# The Naked Scientists Forum

#### MichaelS

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« on: 01/10/2009 16:53:29 »
I have a couple of questions. Please excuse if I make horrible newbie "I'm not a physicist" types of errors when I ask.

question: are color charge, and charge the same thing when it comes to describing Hadrons?
question: are color charge, charge (if it's different than color charge), and spin all related to each other in some way. another way of asking this, is "spin" independent of color charge?

tia

m

[MOD EDIT - PLEASE PHRASE YOUR POST TITLES AS QUESTIONS, IN LINE WITH OUR FORUM POLICY. THANKS, CHRIS]
« Last Edit: 02/10/2009 08:09:26 by chris »

#### JP

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##### Re: What are colour, charge and spin when talking about hadrons?
« Reply #1 on: 01/10/2009 17:16:46 »
They're all different things and are independent.

Charge describes how strongly a particle interacts via the electromagnetic force.

Color charge describes how strongly a particle interacts via the strong force.

Spin is another intrinsic property of particles that works similar to angular momentum, which is a property of rotating objects (hence it's called spin).  However, the particles are not actually "spinning," it's just that the mathematics work out that way.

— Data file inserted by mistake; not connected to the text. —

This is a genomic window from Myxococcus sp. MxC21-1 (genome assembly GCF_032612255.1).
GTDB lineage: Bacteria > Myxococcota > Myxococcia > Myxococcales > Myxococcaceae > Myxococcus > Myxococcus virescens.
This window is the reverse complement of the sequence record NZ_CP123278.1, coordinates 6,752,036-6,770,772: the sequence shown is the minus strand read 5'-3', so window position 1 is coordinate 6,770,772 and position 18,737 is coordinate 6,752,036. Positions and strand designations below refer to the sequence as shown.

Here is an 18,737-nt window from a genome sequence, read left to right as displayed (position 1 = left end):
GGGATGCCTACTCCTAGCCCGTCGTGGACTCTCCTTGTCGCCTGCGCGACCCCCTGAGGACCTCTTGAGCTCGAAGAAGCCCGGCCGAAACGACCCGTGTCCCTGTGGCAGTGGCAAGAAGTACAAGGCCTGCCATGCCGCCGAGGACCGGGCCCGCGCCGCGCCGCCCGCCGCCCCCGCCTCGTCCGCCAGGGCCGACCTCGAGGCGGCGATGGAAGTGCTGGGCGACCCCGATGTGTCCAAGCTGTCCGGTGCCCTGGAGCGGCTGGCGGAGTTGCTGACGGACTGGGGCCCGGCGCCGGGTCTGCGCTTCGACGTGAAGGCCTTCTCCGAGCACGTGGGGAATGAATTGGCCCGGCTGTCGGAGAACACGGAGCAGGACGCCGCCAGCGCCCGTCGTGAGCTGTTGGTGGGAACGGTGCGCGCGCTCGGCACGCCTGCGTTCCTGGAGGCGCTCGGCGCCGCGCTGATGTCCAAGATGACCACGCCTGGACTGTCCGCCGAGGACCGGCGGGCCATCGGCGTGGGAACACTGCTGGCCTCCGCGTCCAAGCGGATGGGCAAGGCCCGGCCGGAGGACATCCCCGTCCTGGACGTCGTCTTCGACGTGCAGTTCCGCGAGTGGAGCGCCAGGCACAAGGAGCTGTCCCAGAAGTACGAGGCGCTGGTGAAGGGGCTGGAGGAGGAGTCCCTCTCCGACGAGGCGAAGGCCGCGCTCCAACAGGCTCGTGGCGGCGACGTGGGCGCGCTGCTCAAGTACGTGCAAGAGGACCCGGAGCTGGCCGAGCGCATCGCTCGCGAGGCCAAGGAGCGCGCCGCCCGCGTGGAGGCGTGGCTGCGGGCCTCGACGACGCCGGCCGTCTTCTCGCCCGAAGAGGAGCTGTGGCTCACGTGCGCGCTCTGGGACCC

You can come up with devices that use both spin and charge to do useful things.  If you have a charged particle with spin, you generate a tiny magnet.  I know this has been applied in magnetic storage devices and in MRI imaging.

#### Mr. Scientist

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##### Re: What are colour, charge and spin when talking about hadrons?
« Reply #2 on: 01/10/2009 20:53:52 »
They're all different things and are independent.

Charge describes how strongly a particle interacts via the electromagnetic force.

Color charge describes how strongly a particle interacts via the strong force.

Spin is another intrinsic property of particles that works similar to angular momentum, which is a property of rotating objects (hence it's called spin).  However, the particles are not actually "spinning," it's just that the mathematics work out that way.